The Legislature passes two-year budgets every odd-numbered year. During the even-numbered years, we pass supplemental budgets that adjust the two-year budgets and give us another chance to support our community. This year I am working to support organizations that make a difference across the Kitsap Peninsula.

Poulsbo Fire CARES

When someone is suffering from a behavioral health crisis, oftentimes an armed law enforcement response only serves to escalate the situation. To help de-escalate situations, the Legislature has encouraged the creation of mobile integrated health response units that are trained in crisis intervention and behavioral health. Fire CARES is a partnership between the Poulsbo Fire Department, the City of Poulsbo, and the Olympic Peninsula Community Clinic that responds to people suffering from behavioral health issues and helps them navigate the situation. Fire CARES is staffed by a firefighter/EMT trained in crisis intervention and a behavioral health professional. I am proud to be working with the Poulsbo Fire Department to request funding in the state operating budget to expand the reach of the Fire CARES team. The Fire CARES team improves outcomes, reduces costs, and helps individuals who have difficulty accessing care. You can learn more about the Fire CARES team here.

Habitat for Humanity of Kitsap County

Habitat for Humanity logo

Habitat for Humanity helps build strength, stability, and self-reliance by building affordable homes for the Kitsap County community. Kitsap Habitat has emphasized the building of communities, like New Hope Circle, where Habitat homeowners and volunteers have helped build a seventeen home neighborhood. This year, I am requesting funding from the state operating budget to help Habitat expand programs to assist low-income families and to fund training programs for youth. Youthbuild uses the construction process to build connections between homeowner families, volunteers, and the community.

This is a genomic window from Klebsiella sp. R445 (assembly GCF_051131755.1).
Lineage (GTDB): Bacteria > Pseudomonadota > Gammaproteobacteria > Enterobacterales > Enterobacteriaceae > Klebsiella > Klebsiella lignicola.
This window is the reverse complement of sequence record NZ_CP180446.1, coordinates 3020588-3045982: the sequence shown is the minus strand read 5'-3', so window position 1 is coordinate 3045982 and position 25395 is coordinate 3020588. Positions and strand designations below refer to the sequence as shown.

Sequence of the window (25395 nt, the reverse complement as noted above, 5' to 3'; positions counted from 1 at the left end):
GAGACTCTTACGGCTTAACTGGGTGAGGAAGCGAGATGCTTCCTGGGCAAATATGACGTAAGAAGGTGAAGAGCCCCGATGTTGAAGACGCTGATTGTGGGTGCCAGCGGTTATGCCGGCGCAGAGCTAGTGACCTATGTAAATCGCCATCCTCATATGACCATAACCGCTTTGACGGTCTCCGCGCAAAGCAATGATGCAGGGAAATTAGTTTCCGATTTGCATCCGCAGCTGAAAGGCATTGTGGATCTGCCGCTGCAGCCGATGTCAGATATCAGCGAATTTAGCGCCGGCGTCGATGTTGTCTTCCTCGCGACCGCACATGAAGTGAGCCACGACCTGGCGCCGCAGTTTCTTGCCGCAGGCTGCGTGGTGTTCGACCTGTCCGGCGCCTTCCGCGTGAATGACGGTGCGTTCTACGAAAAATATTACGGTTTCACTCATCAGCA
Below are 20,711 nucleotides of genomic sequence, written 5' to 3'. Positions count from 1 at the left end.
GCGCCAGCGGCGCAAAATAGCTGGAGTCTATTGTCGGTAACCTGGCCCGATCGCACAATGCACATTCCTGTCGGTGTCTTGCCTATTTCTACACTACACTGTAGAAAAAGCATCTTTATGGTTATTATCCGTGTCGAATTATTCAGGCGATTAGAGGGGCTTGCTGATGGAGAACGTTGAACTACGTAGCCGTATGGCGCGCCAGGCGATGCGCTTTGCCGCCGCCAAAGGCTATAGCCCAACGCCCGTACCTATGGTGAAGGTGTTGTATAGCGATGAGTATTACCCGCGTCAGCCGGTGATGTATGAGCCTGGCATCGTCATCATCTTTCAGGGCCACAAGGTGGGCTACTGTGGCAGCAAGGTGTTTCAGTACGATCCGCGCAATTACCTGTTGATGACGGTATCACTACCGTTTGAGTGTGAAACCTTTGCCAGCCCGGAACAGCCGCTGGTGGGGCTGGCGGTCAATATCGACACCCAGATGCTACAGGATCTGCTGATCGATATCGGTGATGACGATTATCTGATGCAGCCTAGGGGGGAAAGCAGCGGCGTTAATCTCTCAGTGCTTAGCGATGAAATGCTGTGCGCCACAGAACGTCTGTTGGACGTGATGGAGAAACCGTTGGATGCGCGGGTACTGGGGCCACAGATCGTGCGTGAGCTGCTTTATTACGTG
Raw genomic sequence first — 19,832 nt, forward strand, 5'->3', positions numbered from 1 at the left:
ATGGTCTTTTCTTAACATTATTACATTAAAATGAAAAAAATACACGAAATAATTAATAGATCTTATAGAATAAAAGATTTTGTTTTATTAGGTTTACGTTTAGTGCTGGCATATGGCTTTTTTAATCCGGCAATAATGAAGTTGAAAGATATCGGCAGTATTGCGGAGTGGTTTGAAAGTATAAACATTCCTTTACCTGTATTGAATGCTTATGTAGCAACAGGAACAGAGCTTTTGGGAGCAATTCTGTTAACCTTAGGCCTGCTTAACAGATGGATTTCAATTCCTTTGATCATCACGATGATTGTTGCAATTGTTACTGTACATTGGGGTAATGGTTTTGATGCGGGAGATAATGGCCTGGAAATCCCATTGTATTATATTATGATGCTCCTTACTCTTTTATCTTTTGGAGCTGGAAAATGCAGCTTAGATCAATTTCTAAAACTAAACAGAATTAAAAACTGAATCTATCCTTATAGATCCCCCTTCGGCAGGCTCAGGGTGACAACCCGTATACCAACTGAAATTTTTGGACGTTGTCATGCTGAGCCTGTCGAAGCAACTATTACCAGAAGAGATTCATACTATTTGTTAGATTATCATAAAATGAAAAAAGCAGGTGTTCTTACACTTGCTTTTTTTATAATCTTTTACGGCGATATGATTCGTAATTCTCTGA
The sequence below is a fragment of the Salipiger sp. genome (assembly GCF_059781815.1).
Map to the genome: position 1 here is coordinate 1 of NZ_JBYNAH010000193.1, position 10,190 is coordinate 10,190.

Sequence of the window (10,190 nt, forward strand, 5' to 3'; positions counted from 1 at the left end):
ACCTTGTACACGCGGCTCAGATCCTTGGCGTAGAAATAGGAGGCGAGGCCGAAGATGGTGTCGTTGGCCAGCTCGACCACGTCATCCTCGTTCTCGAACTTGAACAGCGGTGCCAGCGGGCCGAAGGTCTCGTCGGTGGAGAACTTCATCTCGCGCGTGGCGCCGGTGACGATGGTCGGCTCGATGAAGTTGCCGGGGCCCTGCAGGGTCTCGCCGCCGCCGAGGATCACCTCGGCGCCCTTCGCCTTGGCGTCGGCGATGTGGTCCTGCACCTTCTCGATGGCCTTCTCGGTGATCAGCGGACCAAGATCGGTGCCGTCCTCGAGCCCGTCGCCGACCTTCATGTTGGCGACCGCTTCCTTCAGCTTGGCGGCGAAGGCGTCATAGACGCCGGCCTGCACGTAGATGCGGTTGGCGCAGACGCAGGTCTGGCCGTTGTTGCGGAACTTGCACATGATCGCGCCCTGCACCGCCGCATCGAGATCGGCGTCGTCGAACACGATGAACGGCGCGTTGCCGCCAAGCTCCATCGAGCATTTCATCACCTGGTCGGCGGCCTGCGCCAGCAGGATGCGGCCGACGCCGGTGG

YWCA A.L.I.V.E. Emergency Shelter Program

YWCA logo

The YWCA A.L.I.V.E. (Alternatives to Living In a Violent Situation) Emergency Shelter Program is a vital escape for survivor of domestic violence and their children who are fleeing an immediately dangerous domestic violence situation. The program provides emergency shelter, case management, housing advocacy, child care, mental health services, and other referrals to resources. This program saves the lives of domestic violence survivors and is a vital resource for our community. I am partnering with the YWCA to ensure that the A.L.I.V.E. shelter has funding for 2023 and is available to help those in our community when they need it.

Silverdale Chamber of Commerce

Silverdale Chamber of Commerce